These distinctions are very important, according to him. To make his point clearer, he describes a “fortunate and able company” as one that “has a good product right from the start, solid management and it benefits from factors beyond the company’s control such as an unforeseen use of its products.”
In contrast, he describes a company that is “fortunate because it is able” as one that “might have a mediocre product to begin with, but the management team is so clever that they adapt the product to the marketplace and diversify into other areas that offer opportunity.”
Thus, “fortunate-because-they-are-able” companies are “superior companies” that “have a high quality of people that direct the day-to-day operation and long-term planning of the business, endowed with high integrity such as honesty and personal decency, along with outstanding labor and personal relations and outstanding executive relations.”
To insure success, Fisher also demands that you invest in industries you are only familiar with. He calls this “your circle of competence.” To him, this requirement becomes all the more important as you “conduct thorough, unconventional research” to find superior companies.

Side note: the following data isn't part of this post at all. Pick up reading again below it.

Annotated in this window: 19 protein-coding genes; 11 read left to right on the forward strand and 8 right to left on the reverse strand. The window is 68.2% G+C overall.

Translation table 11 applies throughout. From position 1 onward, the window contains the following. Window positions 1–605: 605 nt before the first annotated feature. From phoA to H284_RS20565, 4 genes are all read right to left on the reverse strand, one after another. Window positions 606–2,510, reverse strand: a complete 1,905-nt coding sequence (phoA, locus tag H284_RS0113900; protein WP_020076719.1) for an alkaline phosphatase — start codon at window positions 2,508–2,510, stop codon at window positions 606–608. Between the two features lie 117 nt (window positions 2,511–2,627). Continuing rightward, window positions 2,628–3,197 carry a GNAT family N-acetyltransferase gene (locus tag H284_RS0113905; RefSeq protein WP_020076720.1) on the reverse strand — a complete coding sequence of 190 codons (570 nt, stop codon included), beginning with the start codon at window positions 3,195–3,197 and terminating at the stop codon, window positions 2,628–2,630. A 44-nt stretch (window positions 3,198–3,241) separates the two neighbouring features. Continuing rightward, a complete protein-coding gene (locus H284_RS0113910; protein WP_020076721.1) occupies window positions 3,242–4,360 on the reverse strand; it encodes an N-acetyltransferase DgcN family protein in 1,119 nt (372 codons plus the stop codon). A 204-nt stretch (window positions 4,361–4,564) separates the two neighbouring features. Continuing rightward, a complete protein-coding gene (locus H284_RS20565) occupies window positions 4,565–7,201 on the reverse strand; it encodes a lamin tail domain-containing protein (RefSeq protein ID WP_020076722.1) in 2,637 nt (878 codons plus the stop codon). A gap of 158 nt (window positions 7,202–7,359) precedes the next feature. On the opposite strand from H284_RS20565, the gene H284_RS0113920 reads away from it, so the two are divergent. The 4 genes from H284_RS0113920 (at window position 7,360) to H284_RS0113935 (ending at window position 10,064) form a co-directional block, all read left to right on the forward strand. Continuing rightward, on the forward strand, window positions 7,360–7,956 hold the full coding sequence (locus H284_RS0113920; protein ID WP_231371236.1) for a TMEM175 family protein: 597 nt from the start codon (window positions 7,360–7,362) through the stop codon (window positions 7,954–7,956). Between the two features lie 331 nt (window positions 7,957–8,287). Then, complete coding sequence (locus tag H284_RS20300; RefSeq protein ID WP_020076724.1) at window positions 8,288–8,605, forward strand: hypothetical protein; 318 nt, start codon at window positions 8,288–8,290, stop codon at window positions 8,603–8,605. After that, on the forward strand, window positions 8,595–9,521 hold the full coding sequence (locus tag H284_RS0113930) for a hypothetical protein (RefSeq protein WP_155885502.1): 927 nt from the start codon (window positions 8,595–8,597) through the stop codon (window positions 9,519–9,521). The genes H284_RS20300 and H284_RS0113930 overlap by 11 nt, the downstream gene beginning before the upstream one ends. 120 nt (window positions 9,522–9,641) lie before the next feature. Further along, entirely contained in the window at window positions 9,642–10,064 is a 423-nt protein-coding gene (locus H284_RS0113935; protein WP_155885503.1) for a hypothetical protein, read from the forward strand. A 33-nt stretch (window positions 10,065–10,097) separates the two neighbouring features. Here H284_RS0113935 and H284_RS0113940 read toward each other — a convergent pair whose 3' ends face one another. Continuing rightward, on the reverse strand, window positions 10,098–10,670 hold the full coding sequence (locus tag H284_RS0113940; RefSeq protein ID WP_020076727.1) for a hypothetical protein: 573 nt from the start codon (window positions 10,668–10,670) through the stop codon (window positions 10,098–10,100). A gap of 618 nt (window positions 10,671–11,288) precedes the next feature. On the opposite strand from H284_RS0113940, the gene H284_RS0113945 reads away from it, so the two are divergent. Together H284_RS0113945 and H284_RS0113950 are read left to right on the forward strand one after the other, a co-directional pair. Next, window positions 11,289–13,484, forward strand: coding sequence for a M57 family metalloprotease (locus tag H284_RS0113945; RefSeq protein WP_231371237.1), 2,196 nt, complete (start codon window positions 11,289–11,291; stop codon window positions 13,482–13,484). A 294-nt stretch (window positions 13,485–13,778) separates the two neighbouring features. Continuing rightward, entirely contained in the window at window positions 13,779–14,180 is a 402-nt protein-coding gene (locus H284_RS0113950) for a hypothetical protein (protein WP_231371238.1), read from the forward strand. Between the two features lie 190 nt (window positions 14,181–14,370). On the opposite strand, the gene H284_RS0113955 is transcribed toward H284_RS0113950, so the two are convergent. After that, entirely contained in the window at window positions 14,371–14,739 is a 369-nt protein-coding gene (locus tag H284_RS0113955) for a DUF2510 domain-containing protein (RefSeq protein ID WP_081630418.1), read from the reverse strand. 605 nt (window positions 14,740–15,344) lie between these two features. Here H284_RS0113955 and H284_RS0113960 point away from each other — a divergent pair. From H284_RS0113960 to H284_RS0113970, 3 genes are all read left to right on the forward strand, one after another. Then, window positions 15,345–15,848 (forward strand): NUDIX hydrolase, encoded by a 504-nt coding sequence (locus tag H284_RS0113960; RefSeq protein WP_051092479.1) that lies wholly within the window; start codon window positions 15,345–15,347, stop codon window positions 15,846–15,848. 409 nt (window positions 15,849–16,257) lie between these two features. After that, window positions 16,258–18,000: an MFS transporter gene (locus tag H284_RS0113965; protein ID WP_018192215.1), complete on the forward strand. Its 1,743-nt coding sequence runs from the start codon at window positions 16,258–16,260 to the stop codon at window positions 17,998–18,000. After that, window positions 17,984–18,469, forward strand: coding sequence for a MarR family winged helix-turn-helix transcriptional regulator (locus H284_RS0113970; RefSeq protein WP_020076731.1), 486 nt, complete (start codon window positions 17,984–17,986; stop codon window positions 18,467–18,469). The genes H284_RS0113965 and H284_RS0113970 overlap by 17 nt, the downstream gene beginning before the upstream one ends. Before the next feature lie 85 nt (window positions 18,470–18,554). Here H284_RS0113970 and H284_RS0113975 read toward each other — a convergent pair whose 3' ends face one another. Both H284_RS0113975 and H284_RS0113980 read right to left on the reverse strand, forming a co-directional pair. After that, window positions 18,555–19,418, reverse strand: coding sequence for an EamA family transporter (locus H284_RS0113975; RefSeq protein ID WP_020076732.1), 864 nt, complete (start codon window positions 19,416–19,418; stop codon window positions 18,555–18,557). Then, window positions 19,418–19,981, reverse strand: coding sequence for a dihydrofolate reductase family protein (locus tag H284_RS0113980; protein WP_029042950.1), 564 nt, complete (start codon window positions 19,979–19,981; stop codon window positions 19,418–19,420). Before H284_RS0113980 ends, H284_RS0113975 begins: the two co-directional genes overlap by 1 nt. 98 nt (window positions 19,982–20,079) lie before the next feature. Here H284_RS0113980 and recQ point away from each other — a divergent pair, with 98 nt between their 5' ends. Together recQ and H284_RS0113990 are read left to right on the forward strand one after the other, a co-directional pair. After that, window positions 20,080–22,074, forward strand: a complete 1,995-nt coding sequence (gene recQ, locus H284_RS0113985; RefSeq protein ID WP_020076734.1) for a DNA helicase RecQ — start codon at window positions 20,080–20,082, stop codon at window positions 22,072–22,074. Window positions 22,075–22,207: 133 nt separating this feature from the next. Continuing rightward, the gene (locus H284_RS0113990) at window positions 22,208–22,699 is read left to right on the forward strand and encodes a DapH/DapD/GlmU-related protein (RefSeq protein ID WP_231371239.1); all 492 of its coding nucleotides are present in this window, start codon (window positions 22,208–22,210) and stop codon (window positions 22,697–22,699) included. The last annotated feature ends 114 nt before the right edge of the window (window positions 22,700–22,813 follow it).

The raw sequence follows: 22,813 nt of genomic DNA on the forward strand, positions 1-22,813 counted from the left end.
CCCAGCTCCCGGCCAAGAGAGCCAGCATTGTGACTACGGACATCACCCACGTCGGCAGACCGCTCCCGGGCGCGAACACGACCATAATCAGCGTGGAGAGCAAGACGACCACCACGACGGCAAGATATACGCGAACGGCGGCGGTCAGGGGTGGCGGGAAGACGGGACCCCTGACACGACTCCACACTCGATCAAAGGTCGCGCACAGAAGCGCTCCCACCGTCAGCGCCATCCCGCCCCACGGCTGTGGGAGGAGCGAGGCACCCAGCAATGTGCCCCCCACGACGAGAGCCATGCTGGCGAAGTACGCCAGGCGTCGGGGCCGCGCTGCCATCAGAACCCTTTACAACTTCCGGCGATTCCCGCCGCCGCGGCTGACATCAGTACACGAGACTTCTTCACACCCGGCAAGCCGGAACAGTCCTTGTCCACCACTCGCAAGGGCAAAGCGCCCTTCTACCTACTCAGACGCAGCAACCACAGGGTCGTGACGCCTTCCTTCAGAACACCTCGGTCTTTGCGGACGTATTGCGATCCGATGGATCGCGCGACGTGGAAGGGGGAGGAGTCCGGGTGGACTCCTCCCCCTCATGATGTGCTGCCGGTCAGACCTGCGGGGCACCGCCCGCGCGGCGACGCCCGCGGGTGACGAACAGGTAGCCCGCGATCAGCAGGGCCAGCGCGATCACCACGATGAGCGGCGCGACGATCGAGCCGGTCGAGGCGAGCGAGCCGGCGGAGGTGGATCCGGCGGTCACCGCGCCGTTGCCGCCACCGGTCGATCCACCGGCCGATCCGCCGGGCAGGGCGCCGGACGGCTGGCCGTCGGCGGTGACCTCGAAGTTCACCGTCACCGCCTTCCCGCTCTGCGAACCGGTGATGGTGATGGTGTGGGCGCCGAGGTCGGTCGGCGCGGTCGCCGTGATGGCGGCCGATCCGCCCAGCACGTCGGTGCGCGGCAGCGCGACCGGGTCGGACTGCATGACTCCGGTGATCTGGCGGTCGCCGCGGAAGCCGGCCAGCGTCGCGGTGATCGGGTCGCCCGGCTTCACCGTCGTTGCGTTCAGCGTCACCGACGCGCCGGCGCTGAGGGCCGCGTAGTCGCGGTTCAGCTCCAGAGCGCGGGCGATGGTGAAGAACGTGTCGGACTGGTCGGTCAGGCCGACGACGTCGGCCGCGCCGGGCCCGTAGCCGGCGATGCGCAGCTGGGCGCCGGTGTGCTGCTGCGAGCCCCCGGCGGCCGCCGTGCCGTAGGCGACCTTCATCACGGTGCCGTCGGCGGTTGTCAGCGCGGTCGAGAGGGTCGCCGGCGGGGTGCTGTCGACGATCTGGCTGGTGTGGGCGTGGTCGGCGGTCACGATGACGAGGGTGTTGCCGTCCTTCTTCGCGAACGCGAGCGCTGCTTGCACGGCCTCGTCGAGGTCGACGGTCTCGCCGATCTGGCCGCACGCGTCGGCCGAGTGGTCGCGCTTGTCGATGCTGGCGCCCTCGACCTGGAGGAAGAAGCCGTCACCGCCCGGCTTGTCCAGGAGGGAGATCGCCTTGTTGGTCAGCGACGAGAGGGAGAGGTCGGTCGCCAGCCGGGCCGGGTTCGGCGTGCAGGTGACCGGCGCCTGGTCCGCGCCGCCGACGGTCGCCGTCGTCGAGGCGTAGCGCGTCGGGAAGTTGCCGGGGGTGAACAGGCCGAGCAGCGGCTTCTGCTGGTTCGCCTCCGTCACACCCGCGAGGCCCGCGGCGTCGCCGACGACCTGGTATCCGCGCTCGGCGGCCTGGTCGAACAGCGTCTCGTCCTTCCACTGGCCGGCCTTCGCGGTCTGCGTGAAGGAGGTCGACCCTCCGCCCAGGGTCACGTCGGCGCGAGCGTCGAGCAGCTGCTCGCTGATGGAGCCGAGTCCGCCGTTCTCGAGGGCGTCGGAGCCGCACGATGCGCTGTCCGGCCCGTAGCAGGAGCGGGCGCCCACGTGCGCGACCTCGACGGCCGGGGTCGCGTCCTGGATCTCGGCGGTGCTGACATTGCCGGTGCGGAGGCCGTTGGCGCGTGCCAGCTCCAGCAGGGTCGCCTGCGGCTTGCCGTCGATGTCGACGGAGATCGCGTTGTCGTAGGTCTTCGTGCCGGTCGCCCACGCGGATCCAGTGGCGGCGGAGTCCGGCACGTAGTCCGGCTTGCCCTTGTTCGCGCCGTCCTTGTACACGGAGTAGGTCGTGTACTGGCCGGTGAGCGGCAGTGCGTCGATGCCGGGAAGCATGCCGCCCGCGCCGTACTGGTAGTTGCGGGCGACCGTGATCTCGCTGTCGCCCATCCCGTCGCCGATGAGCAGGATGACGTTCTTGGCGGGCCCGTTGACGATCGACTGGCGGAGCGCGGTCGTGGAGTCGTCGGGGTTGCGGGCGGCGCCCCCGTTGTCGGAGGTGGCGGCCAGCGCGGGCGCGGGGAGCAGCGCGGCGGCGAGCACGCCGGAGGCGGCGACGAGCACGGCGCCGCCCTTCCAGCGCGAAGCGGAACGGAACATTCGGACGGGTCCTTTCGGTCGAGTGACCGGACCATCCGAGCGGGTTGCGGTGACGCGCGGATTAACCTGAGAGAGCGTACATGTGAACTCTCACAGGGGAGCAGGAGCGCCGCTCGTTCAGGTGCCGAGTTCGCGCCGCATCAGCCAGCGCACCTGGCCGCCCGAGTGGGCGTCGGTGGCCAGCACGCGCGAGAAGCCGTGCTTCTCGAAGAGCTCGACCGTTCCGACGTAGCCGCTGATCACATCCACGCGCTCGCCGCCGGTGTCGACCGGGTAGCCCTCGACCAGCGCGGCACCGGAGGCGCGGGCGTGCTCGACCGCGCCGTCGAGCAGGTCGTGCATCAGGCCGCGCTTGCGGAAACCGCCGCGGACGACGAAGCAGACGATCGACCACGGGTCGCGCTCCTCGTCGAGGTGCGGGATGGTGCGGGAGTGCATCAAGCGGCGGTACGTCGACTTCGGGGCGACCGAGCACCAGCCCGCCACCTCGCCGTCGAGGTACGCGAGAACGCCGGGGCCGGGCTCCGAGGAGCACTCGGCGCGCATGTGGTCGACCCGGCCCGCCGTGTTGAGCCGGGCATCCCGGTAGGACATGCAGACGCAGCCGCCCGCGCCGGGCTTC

According to Fisher, too, good and reliable information can be best obtained by interviewing “individuals who know the company, customers, suppliers, former and current employees, competitors, industry associations.” These people have tidbits of information, which he calls “scuttlebutt” (a Navy term describing gossip around a ship’s drinking fountain). The scuttlebutt is what he also calls “the business grapevine” in investing.
Fisher also recommends that one should have a “focused portfolio” only because of the extensive research effort needed to uncover superior companies. He said, “investors should not have more than what they could keep tract of.”
He, thus, seldom maintained 10 companies in one portfolio. Even at that, “the portfolio’s money is concentrated in three to four stocks” only. As he always emphasized, “a few superior companies are better than a slew of mediocre ones.”